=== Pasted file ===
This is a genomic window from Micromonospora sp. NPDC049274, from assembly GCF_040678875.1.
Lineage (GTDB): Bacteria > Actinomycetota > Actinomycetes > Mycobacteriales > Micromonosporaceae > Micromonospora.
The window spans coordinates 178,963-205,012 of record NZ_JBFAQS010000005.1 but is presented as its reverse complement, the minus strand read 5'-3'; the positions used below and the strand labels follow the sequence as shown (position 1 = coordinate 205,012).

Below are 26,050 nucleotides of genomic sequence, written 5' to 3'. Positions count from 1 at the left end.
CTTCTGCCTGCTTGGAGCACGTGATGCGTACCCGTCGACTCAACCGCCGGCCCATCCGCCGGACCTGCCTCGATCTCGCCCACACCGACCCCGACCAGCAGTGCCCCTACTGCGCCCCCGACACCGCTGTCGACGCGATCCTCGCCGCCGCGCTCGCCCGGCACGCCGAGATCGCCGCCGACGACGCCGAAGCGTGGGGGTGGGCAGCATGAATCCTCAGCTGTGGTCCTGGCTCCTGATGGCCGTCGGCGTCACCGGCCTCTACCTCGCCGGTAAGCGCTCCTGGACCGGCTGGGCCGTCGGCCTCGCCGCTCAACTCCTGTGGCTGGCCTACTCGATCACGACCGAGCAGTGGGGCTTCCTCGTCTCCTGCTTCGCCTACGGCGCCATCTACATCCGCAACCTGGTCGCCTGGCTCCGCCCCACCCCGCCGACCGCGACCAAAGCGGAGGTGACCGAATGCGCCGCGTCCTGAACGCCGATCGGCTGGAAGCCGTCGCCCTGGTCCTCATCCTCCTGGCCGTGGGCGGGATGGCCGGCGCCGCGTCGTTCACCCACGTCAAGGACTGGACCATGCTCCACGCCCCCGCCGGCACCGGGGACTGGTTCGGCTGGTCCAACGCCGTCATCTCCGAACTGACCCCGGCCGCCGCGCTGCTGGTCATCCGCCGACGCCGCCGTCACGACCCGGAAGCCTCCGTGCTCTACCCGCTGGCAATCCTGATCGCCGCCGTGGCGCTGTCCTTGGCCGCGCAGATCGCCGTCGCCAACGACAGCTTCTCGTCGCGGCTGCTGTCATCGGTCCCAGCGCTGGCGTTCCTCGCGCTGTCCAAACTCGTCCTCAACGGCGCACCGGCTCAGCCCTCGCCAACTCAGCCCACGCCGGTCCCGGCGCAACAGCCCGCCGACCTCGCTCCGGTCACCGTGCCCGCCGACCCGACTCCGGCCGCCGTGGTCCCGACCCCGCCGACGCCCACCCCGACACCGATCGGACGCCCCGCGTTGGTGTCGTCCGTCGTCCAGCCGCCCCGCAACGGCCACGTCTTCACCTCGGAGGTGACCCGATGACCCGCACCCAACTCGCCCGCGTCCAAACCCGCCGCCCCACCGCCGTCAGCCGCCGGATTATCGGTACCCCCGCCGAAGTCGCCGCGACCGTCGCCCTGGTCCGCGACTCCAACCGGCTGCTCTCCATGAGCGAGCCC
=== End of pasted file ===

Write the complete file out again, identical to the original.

This is a genomic window from Micromonospora sp. NPDC049274, from assembly GCF_040678875.1.
Lineage (GTDB): Bacteria > Actinomycetota > Actinomycetes > Mycobacteriales > Micromonosporaceae > Micromonospora.
The window spans coordinates 178,963-205,012 of record NZ_JBFAQS010000005.1 but is presented as its reverse complement, the minus strand read 5'-3'; the positions used below and the strand labels follow the sequence as shown (position 1 = coordinate 205,012).

Below are 26,050 nucleotides of genomic sequence, written 5' to 3'. Positions count from 1 at the left end.
CTTCTGCCTGCTTGGAGCACGTGATGCGTACCCGTCGACTCAACCGCCGGCCCATCCGCCGGACCTGCCTCGATCTCGCCCACACCGACCCCGACCAGCAGTGCCCCTACTGCGCCCCCGACACCGCTGTCGACGCGATCCTCGCCGCCGCGCTCGCCCGGCACGCCGAGATCGCCGCCGACGACGCCGAAGCGTGGGGGTGGGCAGCATGAATCCTCAGCTGTGGTCCTGGCTCCTGATGGCCGTCGGCGTCACCGGCCTCTACCTCGCCGGTAAGCGCTCCTGGACCGGCTGGGCCGTCGGCCTCGCCGCTCAACTCCTGTGGCTGGCCTACTCGATCACGACCGAGCAGTGGGGCTTCCTCGTCTCCTGCTTCGCCTACGGCGCCATCTACATCCGCAACCTGGTCGCCTGGCTCCGCCCCACCCCGCCGACCGCGACCAAAGCGGAGGTGACCGAATGCGCCGCGTCCTGAACGCCGATCGGCTGGAAGCCGTCGCCCTGGTCCTCATCCTCCTGGCCGTGGGCGGGATGGCCGGCGCCGCGTCGTTCACCCACGTCAAGGACTGGACCATGCTCCACGCCCCCGCCGGCACCGGGGACTGGTTCGGCTGGTCCAACGCCGTCATCTCCGAACTGACCCCGGCCGCCGCGCTGCTGGTCATCCGCCGACGCCGCCGTCACGACCCGGAAGCCTCCGTGCTCTACCCGCTGGCAATCCTGATCGCCGCCGTGGCGCTGTCCTTGGCCGCGCAGATCGCCGTCGCCAACGACAGCTTCTCGTCGCGGCTGCTGTCATCGGTCCCAGCGCTGGCGTTCCTCGCGCTGTCCAAACTCGTCCTCAACGGCGCACCGGCTCAGCCCTCGCCAACTCAGCCCACGCCGGTCCCGGCGCAACAGCCCGCCGACCTCGCTCCGGTCACCGTGCCCGCCGACCCGACTCCGGCCGCCGTGGTCCCGACCCCGCCGACGCCCACCCCGACACCGATCGGACGCCCCGCGTTGGTGTCGTCCGTCGTCCAGCCGCCCCGCAACGGCCACGTCTTCACCTCGGAGGTGACCCGATGACCCGCACCCAACTCGCCCGCGTCCAAACCCGCCGCCCCACCGCCGTCAGCCGCCGGATTATCGGTACCCCCGCCGAAGTCGCCGCGACCGTCGCCCTGGTCCGCGACTCCAACCGGCTGCTCTCCATGAGCGAGCCC